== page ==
Posted on December 30, 2022, By Brian N. Siegelwax
A: They’re all easy.
Just kidding. Not all quantum algorithms are easy. But, I‘ve been asked what I think are the hardest ones. Additional criteria are that the algorithms should be practical, scalable, and not textbook like Shor’s Factoring Algorithm and Grover’s Algorithm. Also, what would be the difference between running them on real hardware and on a simulator?
For me, one algorithm stands above all others. Therefore, my list of the hardest algorithms includes just one: amplitude encoding. And while you may argue that amplitude encoding shouldn’t count here, after all it is input state preparation for other algorithms, it can stand alone in generative algorithms and I’m counting it. It is, without a doubt, the hardest problem I’ve solved to-date.
Is it practical?
Absolutely. Besides its aforementioned role in state preparation, which is important for many algorithms, it can be used to model human cognition. I’ve used it to compose music, but it also has applications in generating language and art. I can imagine its applicability to robotics, as well.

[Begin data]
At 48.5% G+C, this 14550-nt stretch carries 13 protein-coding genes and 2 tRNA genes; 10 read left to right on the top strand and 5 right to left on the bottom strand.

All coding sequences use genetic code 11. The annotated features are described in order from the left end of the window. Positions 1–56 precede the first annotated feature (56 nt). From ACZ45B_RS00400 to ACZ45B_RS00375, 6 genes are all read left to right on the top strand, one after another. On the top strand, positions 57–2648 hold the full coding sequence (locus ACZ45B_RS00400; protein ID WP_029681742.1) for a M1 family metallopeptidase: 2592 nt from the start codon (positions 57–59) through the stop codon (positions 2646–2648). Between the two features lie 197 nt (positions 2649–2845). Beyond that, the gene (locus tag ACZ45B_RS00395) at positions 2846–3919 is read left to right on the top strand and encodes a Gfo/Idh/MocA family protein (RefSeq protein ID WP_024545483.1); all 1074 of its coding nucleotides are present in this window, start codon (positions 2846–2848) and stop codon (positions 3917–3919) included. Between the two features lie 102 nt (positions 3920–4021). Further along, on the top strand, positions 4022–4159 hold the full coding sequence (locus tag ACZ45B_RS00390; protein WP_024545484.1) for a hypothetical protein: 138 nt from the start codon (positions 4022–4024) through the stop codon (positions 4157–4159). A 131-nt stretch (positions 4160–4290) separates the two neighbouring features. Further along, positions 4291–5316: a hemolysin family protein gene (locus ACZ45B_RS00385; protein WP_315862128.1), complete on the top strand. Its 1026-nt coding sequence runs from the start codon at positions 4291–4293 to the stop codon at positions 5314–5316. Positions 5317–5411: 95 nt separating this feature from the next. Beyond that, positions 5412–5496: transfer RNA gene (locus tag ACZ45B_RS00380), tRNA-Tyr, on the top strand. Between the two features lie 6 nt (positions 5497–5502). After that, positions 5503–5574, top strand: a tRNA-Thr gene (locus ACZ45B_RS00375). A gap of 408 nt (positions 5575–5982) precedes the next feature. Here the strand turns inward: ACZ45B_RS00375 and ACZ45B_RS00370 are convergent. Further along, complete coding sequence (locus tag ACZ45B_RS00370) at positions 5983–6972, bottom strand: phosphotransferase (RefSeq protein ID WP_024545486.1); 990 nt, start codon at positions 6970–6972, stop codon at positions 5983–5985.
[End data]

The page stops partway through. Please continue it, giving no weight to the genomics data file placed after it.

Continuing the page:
Is it scalable?
Maybe. This is part of the quest for quantum memory, aka QRAM, because how can we possibly encode 1,000,000 amplitudes onto just 20 qubits? That’s a classical pre-processing nightmare, and we’re only talking about 20 qubits. Fortunately, I have a cheat pending publication, but that’s beyond the scope of this article. In a nutshell, though, my cheat is to use less qubits because, again, encoding amplitudes onto large numbers of qubits is not currently feasible.
Is it textbook?
Not at all, and that’s why it took me so long to figure it out. I could only find mentions of it, but nothing explaining how to do it. Many even said it couldn’t be done, but I now think many of them were referring to it at scale. Others have definitely figured out other ways of doing it. But, again, I still know of no tutorial for precise control of individual amplitudes.
Real vs simulation?
Like with all quantum algorithms, amplitude encoding is noisy on real hardware. A simulator can make easy work out of it as long as your qubit count is low, but at 10 qubits using my laptop I have time to grab a snack and freshen my cup of coffee. It’s not practical to simulate much more than that. In contrast, real hardware makes easy work out of any-sized encoding, just so long as we can figure out how to do that.
Obviously we all learn differently. Each algorithm might be more intuitive to some over others. There are algorithms that I still need to deep dive, after which my answer might very well change. But, at this moment, I personally can’t put any other algorithm into the same class as amplitude encoding.